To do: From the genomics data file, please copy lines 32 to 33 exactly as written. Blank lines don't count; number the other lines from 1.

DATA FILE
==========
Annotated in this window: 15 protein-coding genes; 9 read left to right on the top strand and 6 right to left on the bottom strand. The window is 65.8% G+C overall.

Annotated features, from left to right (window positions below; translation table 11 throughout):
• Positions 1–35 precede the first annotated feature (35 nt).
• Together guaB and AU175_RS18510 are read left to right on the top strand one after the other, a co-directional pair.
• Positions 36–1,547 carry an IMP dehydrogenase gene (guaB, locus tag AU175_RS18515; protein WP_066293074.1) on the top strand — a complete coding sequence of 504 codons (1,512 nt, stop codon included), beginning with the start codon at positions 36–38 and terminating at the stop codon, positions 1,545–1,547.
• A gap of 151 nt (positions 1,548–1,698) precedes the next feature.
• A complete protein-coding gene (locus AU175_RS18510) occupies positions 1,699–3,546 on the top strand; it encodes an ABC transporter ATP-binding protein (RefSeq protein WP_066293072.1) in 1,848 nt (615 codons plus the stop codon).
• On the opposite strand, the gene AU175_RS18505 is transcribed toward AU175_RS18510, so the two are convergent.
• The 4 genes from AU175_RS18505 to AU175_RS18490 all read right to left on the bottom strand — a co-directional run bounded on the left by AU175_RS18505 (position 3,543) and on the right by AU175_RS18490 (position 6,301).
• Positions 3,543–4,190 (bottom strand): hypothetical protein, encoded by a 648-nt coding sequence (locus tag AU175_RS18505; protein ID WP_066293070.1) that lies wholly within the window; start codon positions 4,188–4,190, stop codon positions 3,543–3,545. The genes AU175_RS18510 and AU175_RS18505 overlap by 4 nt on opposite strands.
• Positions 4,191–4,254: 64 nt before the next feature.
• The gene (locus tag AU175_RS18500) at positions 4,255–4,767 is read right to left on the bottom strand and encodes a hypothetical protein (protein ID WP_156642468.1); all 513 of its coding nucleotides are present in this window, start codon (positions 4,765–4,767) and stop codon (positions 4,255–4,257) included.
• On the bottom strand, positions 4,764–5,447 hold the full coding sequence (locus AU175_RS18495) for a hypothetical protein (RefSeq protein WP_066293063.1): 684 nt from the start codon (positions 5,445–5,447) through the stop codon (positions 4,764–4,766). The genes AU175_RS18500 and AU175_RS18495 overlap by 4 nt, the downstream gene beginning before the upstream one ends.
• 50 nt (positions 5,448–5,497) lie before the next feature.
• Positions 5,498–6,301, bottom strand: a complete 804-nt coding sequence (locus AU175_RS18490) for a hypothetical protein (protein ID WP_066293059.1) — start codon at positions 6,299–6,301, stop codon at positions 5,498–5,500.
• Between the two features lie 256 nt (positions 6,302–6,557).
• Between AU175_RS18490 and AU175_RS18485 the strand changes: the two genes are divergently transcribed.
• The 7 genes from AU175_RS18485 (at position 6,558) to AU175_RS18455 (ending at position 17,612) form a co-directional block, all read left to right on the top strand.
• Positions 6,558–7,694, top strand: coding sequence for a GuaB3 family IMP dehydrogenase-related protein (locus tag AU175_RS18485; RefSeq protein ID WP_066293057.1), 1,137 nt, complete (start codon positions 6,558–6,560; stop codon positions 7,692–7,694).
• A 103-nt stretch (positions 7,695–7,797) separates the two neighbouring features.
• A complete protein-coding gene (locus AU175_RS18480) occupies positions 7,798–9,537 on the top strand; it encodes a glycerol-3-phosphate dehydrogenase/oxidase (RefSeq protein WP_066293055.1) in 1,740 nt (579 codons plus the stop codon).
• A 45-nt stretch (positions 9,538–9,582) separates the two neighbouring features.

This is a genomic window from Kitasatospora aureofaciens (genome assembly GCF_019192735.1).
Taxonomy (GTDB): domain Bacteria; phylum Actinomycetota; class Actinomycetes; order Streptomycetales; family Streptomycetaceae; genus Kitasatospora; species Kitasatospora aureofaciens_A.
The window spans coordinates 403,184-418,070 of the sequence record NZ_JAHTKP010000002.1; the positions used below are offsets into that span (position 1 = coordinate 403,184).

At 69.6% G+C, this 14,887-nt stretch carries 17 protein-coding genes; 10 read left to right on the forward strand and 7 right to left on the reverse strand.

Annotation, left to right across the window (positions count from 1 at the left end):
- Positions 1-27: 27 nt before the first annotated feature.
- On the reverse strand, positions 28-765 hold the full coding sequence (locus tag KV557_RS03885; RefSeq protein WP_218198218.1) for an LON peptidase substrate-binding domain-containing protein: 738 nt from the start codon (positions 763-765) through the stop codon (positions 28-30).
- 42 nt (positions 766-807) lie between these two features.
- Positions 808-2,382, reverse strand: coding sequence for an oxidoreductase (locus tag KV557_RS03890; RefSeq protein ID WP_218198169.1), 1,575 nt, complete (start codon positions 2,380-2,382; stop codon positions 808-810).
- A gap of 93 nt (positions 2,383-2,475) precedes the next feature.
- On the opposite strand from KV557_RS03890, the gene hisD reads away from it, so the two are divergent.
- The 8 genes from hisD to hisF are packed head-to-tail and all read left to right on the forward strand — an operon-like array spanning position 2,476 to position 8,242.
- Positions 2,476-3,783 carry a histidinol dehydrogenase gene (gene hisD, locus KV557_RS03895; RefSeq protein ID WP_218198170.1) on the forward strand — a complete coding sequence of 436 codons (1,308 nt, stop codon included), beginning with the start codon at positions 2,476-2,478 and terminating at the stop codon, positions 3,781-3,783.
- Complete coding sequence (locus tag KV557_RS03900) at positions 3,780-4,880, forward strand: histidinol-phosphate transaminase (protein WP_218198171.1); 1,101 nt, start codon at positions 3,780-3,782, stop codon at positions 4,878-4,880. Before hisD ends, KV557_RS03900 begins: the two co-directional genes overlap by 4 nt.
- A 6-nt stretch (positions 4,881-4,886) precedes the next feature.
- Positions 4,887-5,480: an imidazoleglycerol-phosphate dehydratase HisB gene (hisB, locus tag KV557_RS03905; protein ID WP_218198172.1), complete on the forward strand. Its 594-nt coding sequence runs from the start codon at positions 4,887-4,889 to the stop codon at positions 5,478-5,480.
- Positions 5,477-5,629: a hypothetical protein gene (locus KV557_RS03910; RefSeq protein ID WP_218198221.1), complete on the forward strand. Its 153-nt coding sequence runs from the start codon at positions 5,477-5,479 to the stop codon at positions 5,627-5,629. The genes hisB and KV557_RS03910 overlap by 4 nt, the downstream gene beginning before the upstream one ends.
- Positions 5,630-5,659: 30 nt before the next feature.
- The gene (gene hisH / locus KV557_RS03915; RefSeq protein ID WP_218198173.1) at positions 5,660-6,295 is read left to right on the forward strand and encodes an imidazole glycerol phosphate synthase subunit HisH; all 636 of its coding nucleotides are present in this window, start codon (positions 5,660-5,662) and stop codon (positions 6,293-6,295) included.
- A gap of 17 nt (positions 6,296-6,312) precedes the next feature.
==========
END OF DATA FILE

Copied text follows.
- A gap of 93 nt (positions 2,383-2,475) precedes the next feature.
- On the opposite strand from KV557_RS03890, the gene hisD reads away from it, so the two are divergent.